Pioneering plans for internet safety
This week, HM Government announced plans to introduce pioneering laws for internet safety with the aim of protecting children online.
A new Online Harms White Paper proposes to introduce laws where online companies will face fines if they fail to adhere to a mandatory duty of care to protect users. This includes ending the sharing of content about child abuse or terrorism on their platforms. Under the proposed new statutory duty of care, online companies will be required to publish annual reports revealing the amount of harmful content on their platforms and how they have responded to such content.
A new regulatory body will be appointed to enforce measures such as issuing fines and blocking access to sites. It is also proposed the regulator would have the authority to impose liability on individual employees of the online companies.
In response to the introduction of the white paper, Anne Longfield (Children’s Commissioner for England who has campaigned for internet companies to be bound by such a statutory duty of care) said “Social media companies have spent too long ducking responsibility for the content they host online and ensuring those using their apps are the appropriate age. Any new regulator must have bite. Companies who fail in their responsibilities must face both significant financial penalties and a duty to publicly apologise for their actions and set out how they will prevent mistakes happening in the future.”
We will keep you updated on the progress of the white paper.
Alesha MacPhail killer lodges appeal
Aaron Campbell, the teenager convicted of abducting, raping and murdering 6-year-old Alesha MacPhail on the Isle of Bute, has lodged an appeal against the 27-year minimum sentence served on him.
Last July Campbell stated he went to Alesha’s father’s flat, where he had previously bought cannabis, with the intention of obtaining drugs. Campbell however took the opportunity to abduct the sleeping 6-year-old, stating in a pre-sentencing background report “All I thought about was killing her once I saw her.” The post-mortem examination recorded 117 injuries on Alesha’s body. Campbell was convicted by a unanimous verdict.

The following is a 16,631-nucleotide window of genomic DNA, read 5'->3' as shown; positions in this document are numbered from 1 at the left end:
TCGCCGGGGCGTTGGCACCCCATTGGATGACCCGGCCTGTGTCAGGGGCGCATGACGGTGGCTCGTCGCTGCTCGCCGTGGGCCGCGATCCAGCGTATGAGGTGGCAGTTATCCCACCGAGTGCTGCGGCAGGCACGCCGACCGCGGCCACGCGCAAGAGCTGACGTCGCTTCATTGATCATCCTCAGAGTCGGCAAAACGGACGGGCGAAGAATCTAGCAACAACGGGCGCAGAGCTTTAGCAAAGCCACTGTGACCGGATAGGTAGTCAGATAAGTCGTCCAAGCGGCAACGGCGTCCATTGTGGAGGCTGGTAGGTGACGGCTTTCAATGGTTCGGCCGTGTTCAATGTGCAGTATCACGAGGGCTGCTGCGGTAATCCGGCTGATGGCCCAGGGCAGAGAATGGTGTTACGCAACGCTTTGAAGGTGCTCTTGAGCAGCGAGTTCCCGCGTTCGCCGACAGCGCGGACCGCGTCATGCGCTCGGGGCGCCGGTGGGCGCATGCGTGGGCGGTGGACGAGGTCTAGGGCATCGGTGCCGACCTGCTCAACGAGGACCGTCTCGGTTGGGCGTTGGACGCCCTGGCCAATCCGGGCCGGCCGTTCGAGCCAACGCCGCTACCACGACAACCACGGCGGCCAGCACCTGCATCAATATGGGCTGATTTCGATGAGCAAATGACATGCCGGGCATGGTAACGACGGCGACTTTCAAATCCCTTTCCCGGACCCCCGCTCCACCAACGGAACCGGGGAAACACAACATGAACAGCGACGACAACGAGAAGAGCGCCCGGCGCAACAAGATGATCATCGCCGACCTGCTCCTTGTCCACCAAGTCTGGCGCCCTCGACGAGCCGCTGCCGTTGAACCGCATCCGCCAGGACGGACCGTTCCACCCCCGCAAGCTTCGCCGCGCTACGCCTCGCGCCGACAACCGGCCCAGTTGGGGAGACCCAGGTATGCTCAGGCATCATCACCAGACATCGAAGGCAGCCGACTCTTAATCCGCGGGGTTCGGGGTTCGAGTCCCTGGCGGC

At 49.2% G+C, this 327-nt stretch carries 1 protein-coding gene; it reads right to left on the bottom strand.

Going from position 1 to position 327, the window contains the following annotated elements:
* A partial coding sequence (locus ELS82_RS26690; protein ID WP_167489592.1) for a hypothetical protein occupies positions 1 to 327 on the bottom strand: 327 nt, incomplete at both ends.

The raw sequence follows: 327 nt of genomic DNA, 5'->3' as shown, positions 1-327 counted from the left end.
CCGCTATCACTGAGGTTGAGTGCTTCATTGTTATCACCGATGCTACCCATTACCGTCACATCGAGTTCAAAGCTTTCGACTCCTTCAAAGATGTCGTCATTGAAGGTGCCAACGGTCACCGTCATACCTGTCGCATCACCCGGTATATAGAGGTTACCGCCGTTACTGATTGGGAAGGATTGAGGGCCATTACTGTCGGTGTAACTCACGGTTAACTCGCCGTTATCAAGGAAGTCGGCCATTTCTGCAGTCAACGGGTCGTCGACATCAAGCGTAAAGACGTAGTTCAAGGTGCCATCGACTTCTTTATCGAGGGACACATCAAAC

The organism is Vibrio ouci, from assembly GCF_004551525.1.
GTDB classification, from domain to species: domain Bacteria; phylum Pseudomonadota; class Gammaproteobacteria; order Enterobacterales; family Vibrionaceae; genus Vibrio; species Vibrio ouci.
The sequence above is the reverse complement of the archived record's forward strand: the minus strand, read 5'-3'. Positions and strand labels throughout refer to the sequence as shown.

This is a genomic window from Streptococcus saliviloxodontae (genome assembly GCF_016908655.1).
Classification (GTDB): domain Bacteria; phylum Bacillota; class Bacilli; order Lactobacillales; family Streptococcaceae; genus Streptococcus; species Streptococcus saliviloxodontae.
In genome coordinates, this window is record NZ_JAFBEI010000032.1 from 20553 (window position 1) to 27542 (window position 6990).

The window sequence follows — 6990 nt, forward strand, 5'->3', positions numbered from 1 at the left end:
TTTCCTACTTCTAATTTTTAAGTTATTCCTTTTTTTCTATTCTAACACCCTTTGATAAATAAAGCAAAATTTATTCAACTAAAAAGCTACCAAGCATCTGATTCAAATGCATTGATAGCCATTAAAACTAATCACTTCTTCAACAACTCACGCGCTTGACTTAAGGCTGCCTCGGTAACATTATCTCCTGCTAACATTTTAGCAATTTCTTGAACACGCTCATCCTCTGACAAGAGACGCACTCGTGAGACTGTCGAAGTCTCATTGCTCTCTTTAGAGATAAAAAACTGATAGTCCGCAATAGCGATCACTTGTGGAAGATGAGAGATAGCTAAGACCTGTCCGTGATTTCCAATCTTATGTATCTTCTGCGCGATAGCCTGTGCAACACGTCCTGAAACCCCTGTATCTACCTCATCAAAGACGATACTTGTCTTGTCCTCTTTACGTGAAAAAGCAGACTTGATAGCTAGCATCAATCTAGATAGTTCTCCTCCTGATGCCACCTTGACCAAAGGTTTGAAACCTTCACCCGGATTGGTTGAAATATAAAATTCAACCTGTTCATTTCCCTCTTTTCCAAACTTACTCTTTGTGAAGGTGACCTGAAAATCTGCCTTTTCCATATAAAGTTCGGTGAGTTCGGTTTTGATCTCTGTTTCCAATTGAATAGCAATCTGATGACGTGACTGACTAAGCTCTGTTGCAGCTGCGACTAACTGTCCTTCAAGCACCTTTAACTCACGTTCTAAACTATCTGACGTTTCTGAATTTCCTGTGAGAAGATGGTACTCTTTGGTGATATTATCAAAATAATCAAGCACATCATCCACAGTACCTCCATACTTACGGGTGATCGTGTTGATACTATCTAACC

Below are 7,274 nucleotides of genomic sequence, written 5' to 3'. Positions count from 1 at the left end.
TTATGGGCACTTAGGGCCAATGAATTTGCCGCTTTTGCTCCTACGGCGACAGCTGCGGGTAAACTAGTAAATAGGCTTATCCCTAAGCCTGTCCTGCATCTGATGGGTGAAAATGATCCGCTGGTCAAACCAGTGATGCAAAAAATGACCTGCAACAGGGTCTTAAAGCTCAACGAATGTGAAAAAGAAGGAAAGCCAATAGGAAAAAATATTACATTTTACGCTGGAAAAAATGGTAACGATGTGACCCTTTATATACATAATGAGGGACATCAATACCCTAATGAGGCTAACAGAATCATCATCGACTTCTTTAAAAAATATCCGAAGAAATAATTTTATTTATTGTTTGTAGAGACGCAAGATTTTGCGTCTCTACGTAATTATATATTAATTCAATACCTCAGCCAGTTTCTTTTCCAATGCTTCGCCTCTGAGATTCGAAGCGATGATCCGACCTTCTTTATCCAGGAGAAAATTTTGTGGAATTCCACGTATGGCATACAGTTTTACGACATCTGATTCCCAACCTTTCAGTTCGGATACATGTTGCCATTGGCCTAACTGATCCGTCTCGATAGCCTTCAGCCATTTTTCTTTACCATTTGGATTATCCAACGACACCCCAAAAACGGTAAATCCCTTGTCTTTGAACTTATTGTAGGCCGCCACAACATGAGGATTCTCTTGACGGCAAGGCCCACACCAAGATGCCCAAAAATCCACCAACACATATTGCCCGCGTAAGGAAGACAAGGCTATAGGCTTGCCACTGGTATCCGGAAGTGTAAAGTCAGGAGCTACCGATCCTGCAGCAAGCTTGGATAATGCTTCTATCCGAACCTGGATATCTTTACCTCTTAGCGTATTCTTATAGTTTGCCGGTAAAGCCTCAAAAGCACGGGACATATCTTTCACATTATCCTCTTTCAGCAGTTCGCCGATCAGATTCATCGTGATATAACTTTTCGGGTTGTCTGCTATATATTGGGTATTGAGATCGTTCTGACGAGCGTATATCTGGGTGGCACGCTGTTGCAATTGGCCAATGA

Following sentencing it was revealed that Campbell told a psychologist that 12 months prior to the murder he had thought about “doing something excessive” including rape and was “quite satisfied with the murder”. He also stated he was “mildly amused” that it took police two days to arrest him after the discovery of Alesha’s body and that he had to “zip his mouth”) to stop himself laughing during the trial.
Campbell, described by his mother as “addicted to gaming”, had from an early age posted disturbing footage on his YouTube channel. This included footage where he provided commentary on Slender Man clips, a game where a tall, faceless character lives in the woods and stalks children. Following his conviction YouTube has taken down the footage as “a mark of respect for Alesha and her family”. Other disturbing social media use included a 2017 Facebook Messenger chat where Campbell wrote “Might kill 1 day for the lifetime experience”.
The Scottish Courts and Tribunals Service this week confirmed that Campbell, described by the trial judge (Lord Matthews) as a “cold, callous, calculating, remorseless and dangerous individual”, had lodged a notice of appeal against his sentence. Currently Campbell is being held at HM Young Offenders’ Institute Polmont until he turns 21 when he will then be transferred to the adult prison system. He will not be eligible for parole until 2045.